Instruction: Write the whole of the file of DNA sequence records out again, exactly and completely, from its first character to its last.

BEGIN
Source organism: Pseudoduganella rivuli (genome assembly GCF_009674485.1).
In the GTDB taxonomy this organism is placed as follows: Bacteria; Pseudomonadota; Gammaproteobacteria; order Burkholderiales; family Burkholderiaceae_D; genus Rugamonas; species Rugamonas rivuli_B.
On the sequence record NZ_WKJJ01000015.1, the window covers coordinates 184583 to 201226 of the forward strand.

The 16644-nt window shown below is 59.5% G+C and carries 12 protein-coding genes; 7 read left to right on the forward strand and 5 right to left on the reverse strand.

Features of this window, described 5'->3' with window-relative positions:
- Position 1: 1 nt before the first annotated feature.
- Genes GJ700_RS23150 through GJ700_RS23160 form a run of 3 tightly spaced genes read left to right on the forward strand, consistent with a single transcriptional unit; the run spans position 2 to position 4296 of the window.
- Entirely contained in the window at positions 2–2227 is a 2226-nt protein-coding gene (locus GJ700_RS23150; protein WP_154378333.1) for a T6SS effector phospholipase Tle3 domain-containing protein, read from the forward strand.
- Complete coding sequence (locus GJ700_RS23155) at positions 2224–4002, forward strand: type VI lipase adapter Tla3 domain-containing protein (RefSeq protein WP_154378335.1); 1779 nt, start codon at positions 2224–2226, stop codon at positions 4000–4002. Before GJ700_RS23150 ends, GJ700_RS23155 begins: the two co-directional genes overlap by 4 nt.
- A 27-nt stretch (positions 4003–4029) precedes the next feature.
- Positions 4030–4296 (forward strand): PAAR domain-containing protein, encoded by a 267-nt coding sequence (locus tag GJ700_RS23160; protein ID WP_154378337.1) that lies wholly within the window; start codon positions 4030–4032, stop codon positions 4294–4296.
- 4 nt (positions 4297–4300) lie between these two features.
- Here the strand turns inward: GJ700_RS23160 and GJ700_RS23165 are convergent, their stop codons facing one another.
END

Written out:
Source organism: Pseudoduganella rivuli (genome assembly GCF_009674485.1).
In the GTDB taxonomy this organism is placed as follows: Bacteria; Pseudomonadota; Gammaproteobacteria; order Burkholderiales; family Burkholderiaceae_D; genus Rugamonas; species Rugamonas rivuli_B.
On the sequence record NZ_WKJJ01000015.1, the window covers coordinates 184583 to 201226 of the forward strand.

The 16644-nt window shown below is 59.5% G+C and carries 12 protein-coding genes; 7 read left to right on the forward strand and 5 right to left on the reverse strand.

Features of this window, described 5'->3' with window-relative positions:
- Position 1: 1 nt before the first annotated feature.
- Genes GJ700_RS23150 through GJ700_RS23160 form a run of 3 tightly spaced genes read left to right on the forward strand, consistent with a single transcriptional unit; the run spans position 2 to position 4296 of the window.
- Entirely contained in the window at positions 2–2227 is a 2226-nt protein-coding gene (locus GJ700_RS23150; protein WP_154378333.1) for a T6SS effector phospholipase Tle3 domain-containing protein, read from the forward strand.
- Complete coding sequence (locus GJ700_RS23155) at positions 2224–4002, forward strand: type VI lipase adapter Tla3 domain-containing protein (RefSeq protein WP_154378335.1); 1779 nt, start codon at positions 2224–2226, stop codon at positions 4000–4002. Before GJ700_RS23150 ends, GJ700_RS23155 begins: the two co-directional genes overlap by 4 nt.
- A 27-nt stretch (positions 4003–4029) precedes the next feature.
- Positions 4030–4296 (forward strand): PAAR domain-containing protein, encoded by a 267-nt coding sequence (locus tag GJ700_RS23160; protein ID WP_154378337.1) that lies wholly within the window; start codon positions 4030–4032, stop codon positions 4294–4296.
- 4 nt (positions 4297–4300) lie between these two features.
- Here the strand turns inward: GJ700_RS23160 and GJ700_RS23165 are convergent, their stop codons facing one another.